Friday, March 26, 2010

Third Intaglio Plate

Above is my 3rd Intaglio print. This is the final, well so far it is the final version. The image is after a painting by Gustave Caillebotte, a French impressionist 1848-1894. His painting showed a gentleman walking his dog (a poodle). Our assignment was to take an "Old Master" and modify it in some way to make it humorous. While I know the French use pigs to hunt truffles I doubt they dress up for the occasion. The plate was etched twice. After the first etching I did a proof which I felt didn't have enough dark areas, so I reapplied a ground (a clear hard ground) and added more lines. The Instructor had boosted the etching solution by adding some citric acid to it and I was afraid that the plate was a bit over etched, it seems to be ok. I did add some dry point lines to the rear pant leg to make it as dark as the forward leg. It was the forward leg I was darkening in the 2nd effort and it came out a bit too dark in comparison. If I weren't so rushed (limited number of classes to get 6 plates finished) I probably would have reapplied ground and re-etched that leg. The dry point won't last through a lot of pressings, but I only need 4 good ones so I felt that was the fastest and easiest way to darken that area.

The ink color is Phthalo Viridian, I think it is a pretty blue/green which complements the composition of the plate. I have to say I am the adventurous one with color in the class, I am the one who drags out the different colored inks and tries them. After I have a go some to the other students will use something other then the dark grey or black inks that are standard. We can use any color we want, we just  have to use it for all 4 of our pressings. Since we have run out of black ink (unless a student purchases their own) more folks are going to have to start using different colors.

I am working on a new mandala with Egyptian motifs, not getting very far very quickly on this one, but the research has been fun. Also working on my Narrative Story poster for Graphic Design, and for Photography we have to take an ad and modify it in various ways. I am using a sewing machine ad from a couple of years ago. Not sure how that is going to turn out but, well we will see.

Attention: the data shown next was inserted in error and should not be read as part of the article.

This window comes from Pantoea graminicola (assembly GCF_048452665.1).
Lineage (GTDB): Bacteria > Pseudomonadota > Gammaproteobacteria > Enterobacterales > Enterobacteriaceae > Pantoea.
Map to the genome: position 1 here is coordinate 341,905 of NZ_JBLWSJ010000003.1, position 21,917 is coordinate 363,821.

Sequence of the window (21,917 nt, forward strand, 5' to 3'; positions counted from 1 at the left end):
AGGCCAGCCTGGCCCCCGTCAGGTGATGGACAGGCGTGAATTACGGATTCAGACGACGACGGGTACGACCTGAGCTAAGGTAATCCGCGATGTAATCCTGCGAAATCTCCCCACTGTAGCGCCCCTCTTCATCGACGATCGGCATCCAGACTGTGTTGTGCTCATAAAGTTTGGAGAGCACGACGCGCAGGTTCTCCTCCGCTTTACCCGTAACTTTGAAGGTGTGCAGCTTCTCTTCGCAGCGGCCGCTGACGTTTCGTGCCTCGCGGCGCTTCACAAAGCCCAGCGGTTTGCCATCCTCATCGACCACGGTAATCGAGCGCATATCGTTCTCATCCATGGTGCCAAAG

Last Saturday I went on the school sponsored bus trip to NY city, we visited the galleries down the in the Chelsea area first for about 2 hours and then went back uptown to the MET. The galleries were kind of fun, though I only saw a couple of artists that I really liked. One was an artist who uses large sheets of rice paper, and burns holes in it using a burning incense stick. The holes make pasterns, usually trees, or clouds or stars. In the right setting they would very impressive. Are they great art? Probably not, but they could really decorate a space. The other who I am kicking myself for not writing down his name, did lovely portraits, and cityscapes. He mainly used a warm though restricted color palate, but had great tonal variations, I loved his work. The portraits were very expressive but also enjoyed his cityscapes, usually either Paris or NYC. At the Met we viewed the Art of Illumination Exhibit, the pages of the Belles Heures of Jean De France, Duc De Berry done by the Limbourg Brothers in the 1400's. All I can say is that they are beautiful, even after 600 years the colors they used still glow, and I have no clue how they could work so small and in such detail without modern lighting. I have loved Illumination since I was in High School and it was a real treat to see this book. We also visited the room that is storing a lot of the American art work while they make changes to the American Exhibits. It was like wandering through an attic. I do wish they would get the paintings out of there, they are so hard to see through the glass of the cases, but it was sort of fun anyway. The photo above is one I took of the Met on Saturday, did I say it was warm in NYC? It was in the 70's and a perfectly beautiful day. Sorry this got so long, had more to say then I thought I would. Per usual comments are welcome.